The Federal Communications Commission thinks you have the right to use software on your computer only if the FBI approves.
No, really. In an obscure "policy" document released around 9 p.m. ET last Friday, the FCC announced this remarkable decision.
According to the three-page document, to preserve the openness that characterizes today's Internet, "consumers are entitled to run applications and use services of their choice, subject to the needs of law enforcement." Read the last seven words again.
The FCC didn't offer much in the way of clarification. But the clearest reading of the pronouncement is that some unelected bureaucrats at the commission have decreeed that Americans don't have the right to use software such as Skype or PGPfone if it doesn't support mandatory backdoors for wiretapping. (That interpretation was confirmed by an FCC spokesman on Monday, who asked not to be identified by name. Also, the announcement came at the same time as the FCC posted its wiretapping rules for Internet telephony.)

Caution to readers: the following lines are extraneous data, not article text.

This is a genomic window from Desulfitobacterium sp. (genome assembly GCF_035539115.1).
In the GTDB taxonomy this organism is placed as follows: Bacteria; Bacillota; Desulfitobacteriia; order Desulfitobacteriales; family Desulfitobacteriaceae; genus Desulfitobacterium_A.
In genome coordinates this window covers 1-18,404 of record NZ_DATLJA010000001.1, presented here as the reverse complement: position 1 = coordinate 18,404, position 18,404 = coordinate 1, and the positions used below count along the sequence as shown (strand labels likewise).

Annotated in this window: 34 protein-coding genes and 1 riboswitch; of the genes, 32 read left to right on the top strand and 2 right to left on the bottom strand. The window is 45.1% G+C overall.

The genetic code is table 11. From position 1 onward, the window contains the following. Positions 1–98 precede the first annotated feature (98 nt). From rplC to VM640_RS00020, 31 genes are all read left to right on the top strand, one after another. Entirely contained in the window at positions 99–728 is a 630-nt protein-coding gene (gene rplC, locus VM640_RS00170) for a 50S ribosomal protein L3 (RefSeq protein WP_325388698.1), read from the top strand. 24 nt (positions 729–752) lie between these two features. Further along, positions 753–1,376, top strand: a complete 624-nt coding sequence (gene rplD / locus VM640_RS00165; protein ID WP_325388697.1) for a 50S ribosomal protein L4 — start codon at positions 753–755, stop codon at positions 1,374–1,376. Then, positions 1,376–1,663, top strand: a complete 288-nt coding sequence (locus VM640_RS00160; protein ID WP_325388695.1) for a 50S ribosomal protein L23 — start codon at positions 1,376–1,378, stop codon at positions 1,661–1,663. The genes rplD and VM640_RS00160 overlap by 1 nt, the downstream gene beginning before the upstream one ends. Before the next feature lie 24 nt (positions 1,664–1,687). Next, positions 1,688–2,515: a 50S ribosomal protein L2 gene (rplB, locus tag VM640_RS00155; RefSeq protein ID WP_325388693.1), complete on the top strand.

Nowhere does the commission say how it jibes this official pronouncement with, say, the First Amendment's right to speak freely, not to mention the limited powers granted the federal government by the U.S. Constitution.
What's also worth noting is that the FCC's pronunciamento almost tracks the language of the 1996 Telecommunications Act. Almost.
But where federal law states that it is the policy of the United States to preserve a free market for Internet services "unfettered by federal or state regulation," the bureaucrats have adroitly interpreted that to mean precisely the opposite of Congress said. Ain't that clever?